The guy who goes, "I don't know, I like five. I think five is a good number. Don't you?" or something like that, it's like, "Forget it. You aren’t going to achieve it. Let it go. You're not going to be a ballerina. It's not going to work out for you." Purpose is the reason why. Those of you that are in private practice and you're looking at how things are going or what you'd like to achieve and you want to achieve something, you better have a very powerful reason why you want it or you'll never achieve it. If you say, "I want to open two clinics," you better know why. If you say you want to add interactive metronome, whatever that is, in your practice, or whatever, you better have a why.
It's one thing to say, “I want five,” and for many people it might be like, "I want to have greater numbers. I want to see growth. I like the net revenues that I'm getting now. If you'd multiply that by five, then I've reached a financial goal of some kind or another," that still doesn't answer the why. What are you going to do with the money because there's no guarantee that's going to be there? Are you going to push through the hardships that it takes to get to that point? You better have a stronger purpose than some financial goal or a number goal or something like that if you want to take the effort to do that.
In terms of my company, I've had 2,600 private practices come through our doors over the years. It's interesting, you'll have a program of how you handle and practice, it's very similar almost practice to practice. The ones that do really well and the ones that do okay is just separated by drive, command and purpose. Some people are dumb as a box of rocks and find every way to do it wrong. Those guys exist, but in general, the people who want to make something happen and whether to do or not is driven by how badly they want it. Are you willing to overcome some barriers to make that happen? If it was easy, everyone would do it. It's hard work.
You better have a strong purpose because when those trials come up and they're going to come up, you’ve got to have a reason why you're going to push through or those things will falter for sure. You're consulting now and doing a lot of training. Would you say that's one of the consistent issues that you come across in the number of clinics that you've been to or are there other things? Are there marketing programs out of whack or their financial is poor or are they not able to hold people accountable or they’re not hiring the right people? Can you nail it down to purpose or are there other aspects that you see consistently as an issue?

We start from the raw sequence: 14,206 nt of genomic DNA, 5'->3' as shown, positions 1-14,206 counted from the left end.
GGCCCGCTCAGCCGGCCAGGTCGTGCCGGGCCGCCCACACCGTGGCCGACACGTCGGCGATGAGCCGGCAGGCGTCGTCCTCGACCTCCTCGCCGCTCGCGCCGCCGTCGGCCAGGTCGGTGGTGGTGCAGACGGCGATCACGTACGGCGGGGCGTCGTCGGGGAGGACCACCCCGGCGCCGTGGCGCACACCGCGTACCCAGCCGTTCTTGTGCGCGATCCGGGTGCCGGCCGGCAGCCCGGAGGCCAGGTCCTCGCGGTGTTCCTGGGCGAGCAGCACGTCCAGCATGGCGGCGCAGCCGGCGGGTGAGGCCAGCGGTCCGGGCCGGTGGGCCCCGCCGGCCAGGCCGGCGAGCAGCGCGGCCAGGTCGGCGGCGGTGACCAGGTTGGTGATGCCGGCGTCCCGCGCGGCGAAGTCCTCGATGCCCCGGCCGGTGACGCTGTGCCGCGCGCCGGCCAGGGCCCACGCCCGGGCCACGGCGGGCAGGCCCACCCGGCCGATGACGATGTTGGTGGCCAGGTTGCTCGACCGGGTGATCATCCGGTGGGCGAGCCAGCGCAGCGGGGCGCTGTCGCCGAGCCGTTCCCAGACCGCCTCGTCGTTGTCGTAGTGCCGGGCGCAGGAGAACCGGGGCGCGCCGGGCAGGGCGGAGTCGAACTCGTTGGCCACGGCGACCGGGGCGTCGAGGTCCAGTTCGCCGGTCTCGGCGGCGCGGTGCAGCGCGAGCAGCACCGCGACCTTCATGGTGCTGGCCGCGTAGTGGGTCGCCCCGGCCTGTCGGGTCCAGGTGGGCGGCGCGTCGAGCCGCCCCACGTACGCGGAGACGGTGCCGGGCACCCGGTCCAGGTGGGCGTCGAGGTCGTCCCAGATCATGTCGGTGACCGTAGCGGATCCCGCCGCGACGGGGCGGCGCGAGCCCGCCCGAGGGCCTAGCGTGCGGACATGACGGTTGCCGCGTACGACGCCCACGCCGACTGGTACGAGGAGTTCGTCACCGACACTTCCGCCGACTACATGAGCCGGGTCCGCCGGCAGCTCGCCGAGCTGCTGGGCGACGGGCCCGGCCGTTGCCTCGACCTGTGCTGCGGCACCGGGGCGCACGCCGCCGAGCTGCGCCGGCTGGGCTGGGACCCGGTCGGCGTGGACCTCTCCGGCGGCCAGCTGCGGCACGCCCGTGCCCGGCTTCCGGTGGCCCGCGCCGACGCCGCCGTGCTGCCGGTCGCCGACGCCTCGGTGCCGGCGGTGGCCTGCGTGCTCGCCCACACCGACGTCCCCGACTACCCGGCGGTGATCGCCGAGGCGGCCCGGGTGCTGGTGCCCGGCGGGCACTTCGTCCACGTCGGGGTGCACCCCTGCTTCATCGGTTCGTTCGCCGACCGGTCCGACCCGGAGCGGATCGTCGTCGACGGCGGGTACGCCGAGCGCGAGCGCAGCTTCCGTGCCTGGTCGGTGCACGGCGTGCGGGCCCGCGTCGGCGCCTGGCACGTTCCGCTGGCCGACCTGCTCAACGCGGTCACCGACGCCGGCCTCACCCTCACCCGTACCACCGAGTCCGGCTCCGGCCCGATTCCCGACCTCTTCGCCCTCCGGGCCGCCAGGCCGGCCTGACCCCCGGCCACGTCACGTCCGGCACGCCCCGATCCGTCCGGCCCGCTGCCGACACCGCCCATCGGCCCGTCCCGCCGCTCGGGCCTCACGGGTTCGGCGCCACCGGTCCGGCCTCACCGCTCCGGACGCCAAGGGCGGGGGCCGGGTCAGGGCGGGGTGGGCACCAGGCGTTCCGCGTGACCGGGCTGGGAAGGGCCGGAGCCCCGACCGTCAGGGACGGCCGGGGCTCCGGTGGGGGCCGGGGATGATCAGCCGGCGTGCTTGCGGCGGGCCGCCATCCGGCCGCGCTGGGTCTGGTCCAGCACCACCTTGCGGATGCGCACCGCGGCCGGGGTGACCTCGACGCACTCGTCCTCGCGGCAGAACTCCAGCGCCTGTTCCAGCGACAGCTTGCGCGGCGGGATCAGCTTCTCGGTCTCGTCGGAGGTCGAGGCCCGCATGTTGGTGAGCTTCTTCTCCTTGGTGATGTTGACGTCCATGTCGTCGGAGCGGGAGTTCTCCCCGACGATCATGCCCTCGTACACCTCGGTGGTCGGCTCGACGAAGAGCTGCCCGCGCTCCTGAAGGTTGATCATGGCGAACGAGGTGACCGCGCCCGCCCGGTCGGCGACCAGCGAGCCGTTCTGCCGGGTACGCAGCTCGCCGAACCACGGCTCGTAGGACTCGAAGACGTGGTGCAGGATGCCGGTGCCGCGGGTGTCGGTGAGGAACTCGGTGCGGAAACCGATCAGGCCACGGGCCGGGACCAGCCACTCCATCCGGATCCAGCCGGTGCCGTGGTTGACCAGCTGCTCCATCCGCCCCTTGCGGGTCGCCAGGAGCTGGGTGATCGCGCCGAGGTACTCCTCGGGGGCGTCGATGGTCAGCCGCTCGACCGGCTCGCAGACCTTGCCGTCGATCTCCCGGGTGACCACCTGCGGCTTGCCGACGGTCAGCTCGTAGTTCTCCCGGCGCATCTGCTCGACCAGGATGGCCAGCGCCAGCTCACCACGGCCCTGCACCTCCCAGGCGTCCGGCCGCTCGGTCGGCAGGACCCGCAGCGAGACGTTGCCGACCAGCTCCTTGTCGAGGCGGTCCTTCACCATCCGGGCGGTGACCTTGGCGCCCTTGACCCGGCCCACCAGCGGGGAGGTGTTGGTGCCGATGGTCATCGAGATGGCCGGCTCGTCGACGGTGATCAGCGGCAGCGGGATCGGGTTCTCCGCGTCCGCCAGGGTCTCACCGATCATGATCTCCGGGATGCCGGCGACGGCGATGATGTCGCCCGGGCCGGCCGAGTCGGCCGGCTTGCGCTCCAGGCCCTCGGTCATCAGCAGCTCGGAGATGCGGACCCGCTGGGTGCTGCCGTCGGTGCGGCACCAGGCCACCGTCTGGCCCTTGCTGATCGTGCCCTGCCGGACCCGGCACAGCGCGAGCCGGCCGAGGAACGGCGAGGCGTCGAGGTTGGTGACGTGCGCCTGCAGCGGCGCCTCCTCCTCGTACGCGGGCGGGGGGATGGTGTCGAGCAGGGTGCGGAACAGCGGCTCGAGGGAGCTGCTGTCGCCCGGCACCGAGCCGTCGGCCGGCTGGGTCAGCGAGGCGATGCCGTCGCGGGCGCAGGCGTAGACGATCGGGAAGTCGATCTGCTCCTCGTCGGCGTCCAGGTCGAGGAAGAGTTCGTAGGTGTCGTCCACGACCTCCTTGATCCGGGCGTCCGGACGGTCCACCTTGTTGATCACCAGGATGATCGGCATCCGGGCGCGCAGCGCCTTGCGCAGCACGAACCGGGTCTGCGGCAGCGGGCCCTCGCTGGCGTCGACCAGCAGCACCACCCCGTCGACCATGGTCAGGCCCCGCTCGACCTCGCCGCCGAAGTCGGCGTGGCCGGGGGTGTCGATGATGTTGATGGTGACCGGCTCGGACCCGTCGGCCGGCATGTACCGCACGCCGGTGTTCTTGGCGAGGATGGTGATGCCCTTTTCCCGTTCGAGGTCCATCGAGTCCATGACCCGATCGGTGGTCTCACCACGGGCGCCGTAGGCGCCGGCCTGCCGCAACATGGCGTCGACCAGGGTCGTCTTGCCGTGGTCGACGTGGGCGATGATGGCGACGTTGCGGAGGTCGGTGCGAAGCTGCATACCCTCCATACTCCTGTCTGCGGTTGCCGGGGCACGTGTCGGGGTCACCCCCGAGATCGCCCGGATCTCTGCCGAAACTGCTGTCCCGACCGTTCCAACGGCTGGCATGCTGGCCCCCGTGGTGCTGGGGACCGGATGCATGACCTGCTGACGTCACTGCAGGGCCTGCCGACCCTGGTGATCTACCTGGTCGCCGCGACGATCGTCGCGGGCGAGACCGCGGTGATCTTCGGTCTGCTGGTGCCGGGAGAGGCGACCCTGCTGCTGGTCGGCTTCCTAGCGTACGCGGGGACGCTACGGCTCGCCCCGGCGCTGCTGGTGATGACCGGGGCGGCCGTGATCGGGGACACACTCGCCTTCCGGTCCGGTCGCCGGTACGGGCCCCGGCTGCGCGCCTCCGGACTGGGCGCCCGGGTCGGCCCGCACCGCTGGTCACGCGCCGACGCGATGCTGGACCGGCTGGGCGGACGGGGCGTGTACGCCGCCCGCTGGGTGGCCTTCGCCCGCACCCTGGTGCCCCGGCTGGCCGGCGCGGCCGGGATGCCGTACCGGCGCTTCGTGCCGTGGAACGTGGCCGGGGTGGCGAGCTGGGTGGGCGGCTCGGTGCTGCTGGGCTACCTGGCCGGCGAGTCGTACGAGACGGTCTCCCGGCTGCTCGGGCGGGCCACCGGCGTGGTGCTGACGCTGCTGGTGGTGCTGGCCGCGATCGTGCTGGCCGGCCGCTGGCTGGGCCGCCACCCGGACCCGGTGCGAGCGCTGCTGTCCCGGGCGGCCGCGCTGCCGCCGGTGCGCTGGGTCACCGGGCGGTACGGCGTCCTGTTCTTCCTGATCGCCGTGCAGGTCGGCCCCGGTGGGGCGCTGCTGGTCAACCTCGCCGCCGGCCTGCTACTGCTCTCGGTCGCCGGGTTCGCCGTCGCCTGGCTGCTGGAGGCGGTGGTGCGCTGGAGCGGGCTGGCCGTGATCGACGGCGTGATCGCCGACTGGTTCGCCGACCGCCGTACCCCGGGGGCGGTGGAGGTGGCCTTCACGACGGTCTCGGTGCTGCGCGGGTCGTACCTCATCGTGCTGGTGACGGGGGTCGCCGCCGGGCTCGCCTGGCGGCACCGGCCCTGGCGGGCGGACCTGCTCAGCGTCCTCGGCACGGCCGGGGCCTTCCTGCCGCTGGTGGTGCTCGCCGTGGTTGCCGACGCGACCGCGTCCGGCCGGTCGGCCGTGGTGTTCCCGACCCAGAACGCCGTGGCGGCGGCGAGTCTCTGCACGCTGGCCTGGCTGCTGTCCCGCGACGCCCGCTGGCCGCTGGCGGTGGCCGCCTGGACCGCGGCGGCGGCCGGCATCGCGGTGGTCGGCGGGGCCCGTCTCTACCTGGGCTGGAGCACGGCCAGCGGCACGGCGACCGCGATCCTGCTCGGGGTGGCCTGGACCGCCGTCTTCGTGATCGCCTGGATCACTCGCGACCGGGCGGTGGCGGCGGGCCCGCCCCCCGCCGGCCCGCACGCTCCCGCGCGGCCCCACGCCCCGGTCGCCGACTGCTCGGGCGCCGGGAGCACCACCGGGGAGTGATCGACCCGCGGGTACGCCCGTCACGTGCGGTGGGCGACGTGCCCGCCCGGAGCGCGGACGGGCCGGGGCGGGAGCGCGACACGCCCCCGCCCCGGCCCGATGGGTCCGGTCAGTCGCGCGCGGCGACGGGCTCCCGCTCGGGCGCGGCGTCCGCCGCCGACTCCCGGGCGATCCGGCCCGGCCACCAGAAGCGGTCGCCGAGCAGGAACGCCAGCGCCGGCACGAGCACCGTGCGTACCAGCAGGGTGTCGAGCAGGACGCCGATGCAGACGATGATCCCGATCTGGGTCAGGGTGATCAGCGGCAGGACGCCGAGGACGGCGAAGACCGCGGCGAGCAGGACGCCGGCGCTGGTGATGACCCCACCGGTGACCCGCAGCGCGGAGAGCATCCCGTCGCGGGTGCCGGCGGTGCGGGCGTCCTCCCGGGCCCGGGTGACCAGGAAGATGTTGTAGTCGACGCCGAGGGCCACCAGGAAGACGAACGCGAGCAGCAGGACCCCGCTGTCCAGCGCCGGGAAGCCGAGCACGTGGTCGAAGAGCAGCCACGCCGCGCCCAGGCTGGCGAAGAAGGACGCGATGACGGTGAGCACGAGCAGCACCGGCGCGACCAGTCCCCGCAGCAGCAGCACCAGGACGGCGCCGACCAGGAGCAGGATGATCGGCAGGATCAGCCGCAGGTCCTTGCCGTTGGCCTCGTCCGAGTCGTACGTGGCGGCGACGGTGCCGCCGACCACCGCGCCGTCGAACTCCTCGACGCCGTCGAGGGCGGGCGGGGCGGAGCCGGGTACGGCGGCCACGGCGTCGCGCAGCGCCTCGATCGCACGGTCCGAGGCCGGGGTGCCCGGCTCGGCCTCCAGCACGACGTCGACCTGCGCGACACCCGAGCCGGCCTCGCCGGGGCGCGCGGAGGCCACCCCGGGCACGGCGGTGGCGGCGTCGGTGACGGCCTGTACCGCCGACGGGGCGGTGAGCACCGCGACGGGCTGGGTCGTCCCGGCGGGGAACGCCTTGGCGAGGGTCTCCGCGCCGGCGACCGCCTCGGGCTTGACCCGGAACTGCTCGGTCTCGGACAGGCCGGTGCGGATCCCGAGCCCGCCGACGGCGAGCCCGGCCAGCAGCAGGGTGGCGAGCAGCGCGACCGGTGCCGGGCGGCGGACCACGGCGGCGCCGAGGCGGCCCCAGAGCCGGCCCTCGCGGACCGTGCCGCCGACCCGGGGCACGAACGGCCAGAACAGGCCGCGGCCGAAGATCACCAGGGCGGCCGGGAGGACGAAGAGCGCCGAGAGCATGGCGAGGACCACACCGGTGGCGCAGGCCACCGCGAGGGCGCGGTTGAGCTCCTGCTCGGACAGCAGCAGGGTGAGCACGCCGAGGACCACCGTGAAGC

Purpose will give you the fire in your belly and the reason why. That's all good, but it doesn't necessarily make you competent. It gives you the reason. It's the fuel behind what you're doing. You can actually have the machine all tuned up, but it has no fuel in the engine. At least, if you have fuel in the engine, you’ve got a chance to go somewhere. No matter what practice, large or small, I always look at just six things. If you can do those six things really well, you're an amazing practitioner. If you do not, then you're not. Those six things are effective marketing that brings about new patients. You’ve got to have that.
I always think it's private practice. People who start private practice is very synonymous to getting married. What I mean by that is when two people love each other and decided they are going to get married, it's like, "Where are we getting married? Who's going to be the celebrant for our wedding? Where are we going on our honeymoon? Are we going to get an apartment?" Then you get married and you look at each other and you go, “Now what do I do for the next 50 years?” Sometimes starting a private practice, what happens is like, “Where are we going to put this practice? What's our color scheme? What's the name? Are we going to do extruded letters out front or just a big sticker on the window? What kind of equipment do we get?” All of a sudden, your doors open up and it's like crickets in the clinic. There are no patients. We dress up for the event but we don't plan for the duration of the event. Sometimes people go into private practice without confronting the estimation of effort that it takes to be successful.
These six things, one is external marketing. How do we get new patients in the door? The second thing I look at is schedule for control. If you have weakness at your front desk, you're losing buckets of money. If you've got a receptionist that doesn't have a 92 or above arrival rate, then you need a new receptionist. You look at two things. Of all the things a receptionist does, there are two things you can write a check for. Those two things are high percentage of patients that keep an appointment and collecting all the money that's due at the front desk. If they can do those two things but they can't put a chart together to save their life, you should keep that person. You have to look at the front desk and schedule book control because reception is to receive. They are there to bringing people in, they're about filling the book, they are about looking for people who are missing in action and drawing them back in because they're passionate about the delivery of the service to better people's lives.